The New York Times reports: Weeks of mounting tensions between the military and detainees at the wartime prison at Guantánamo Bay, Cuba, escalated into violence on Saturday during a raid in which guards forced prisoners living in communal housing to move to individual cells.
“Some detainees resisted with improvised weapons, and in response, four less-than-lethal rounds were fired,” the military said in a statement. “There were no serious injuries to guards or detainees.”
Capt. Robert Durand, a military spokesman at the base, said the improvised weapons included “batons and broomsticks.” Another military official said that at least one detainee had been hit by a rubber bullet, but that there were no further details about any minor injuries or how the prisoners had resisted.
The raid came shortly after a delegation from the International Committee of the Red Cross completed a three-week visit to examine the prisoners and study the circumstances of a hunger strike that has been roiling the camp for weeks. The Red Cross visit concluded on Friday, and most of the delegation left that same day, though a few flew out Saturday morning, said Simon Schorno, a Red Cross spokesman.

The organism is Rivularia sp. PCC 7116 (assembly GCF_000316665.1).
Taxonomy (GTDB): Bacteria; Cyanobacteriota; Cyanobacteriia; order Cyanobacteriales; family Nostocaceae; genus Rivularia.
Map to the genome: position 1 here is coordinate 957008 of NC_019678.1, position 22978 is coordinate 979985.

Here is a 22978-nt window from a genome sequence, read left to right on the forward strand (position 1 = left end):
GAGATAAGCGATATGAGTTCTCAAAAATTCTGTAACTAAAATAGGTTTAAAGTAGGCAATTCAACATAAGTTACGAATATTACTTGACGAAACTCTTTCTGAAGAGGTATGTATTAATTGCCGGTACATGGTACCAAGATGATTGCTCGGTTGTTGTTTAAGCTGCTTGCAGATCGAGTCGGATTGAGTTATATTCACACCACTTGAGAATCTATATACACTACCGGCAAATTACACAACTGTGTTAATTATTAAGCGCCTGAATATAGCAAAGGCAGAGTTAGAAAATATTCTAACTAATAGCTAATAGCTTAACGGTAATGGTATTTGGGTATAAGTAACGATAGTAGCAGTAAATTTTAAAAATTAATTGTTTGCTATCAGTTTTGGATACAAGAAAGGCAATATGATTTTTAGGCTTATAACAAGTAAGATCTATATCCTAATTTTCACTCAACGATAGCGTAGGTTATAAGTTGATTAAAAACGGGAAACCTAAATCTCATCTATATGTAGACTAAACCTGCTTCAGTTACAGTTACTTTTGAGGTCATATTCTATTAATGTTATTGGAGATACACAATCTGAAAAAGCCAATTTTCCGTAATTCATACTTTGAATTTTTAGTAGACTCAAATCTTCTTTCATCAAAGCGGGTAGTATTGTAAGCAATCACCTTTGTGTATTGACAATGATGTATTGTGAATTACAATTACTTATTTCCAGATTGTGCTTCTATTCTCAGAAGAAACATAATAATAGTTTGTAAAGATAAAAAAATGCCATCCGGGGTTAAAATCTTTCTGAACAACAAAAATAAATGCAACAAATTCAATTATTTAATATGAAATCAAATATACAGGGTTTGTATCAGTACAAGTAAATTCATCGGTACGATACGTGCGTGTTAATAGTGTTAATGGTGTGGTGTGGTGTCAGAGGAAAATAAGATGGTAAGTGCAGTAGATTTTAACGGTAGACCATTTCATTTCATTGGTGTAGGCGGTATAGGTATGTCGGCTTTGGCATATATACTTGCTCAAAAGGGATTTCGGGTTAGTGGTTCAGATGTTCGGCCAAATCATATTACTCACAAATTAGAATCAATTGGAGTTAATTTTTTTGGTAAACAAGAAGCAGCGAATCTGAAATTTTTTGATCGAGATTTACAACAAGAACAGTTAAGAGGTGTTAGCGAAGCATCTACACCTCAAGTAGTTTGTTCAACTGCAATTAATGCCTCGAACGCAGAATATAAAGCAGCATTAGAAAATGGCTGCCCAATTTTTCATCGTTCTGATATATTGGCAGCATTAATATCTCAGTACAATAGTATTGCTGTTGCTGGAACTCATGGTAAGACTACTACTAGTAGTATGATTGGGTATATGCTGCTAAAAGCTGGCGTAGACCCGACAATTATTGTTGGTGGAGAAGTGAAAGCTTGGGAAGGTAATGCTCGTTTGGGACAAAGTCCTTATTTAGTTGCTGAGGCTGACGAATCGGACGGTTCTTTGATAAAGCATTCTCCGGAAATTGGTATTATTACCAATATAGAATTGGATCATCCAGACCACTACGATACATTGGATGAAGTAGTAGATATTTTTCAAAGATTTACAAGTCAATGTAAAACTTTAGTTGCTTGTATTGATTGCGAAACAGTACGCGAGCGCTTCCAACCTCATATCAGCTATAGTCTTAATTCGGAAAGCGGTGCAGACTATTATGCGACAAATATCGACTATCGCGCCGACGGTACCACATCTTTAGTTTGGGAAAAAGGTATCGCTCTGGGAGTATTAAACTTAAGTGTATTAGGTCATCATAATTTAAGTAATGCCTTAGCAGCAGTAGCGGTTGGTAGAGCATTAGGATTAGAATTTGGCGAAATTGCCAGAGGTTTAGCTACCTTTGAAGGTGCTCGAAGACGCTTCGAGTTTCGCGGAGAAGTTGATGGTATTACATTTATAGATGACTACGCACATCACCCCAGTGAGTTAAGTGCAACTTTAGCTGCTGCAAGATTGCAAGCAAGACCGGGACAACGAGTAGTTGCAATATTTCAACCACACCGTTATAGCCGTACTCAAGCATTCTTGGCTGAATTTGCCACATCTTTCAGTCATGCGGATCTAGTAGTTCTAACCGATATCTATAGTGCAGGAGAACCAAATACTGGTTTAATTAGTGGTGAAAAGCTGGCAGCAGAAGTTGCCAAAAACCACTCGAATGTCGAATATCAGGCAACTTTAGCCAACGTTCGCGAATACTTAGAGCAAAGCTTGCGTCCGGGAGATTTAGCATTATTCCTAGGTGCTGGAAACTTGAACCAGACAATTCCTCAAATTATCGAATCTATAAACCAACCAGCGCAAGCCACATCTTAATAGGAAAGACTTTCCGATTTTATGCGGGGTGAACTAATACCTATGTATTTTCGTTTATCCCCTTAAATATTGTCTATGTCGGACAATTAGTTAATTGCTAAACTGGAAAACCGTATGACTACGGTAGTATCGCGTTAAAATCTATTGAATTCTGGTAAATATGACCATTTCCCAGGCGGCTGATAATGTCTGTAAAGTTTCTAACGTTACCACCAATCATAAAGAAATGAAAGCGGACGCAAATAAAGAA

Mr. Schorno declined to comment on the raid, saying that no one from the Red Cross delegation had witnessed it. But he did say that the Red Cross believed the hunger strike was the result of how legal uncertainty has affected their mental and emotional health. Most of the detainees have been held without trial for more than a decade, and the outward flow of detainees has essentially ceased amid Congressional restrictions on further transfers. [Continue reading…]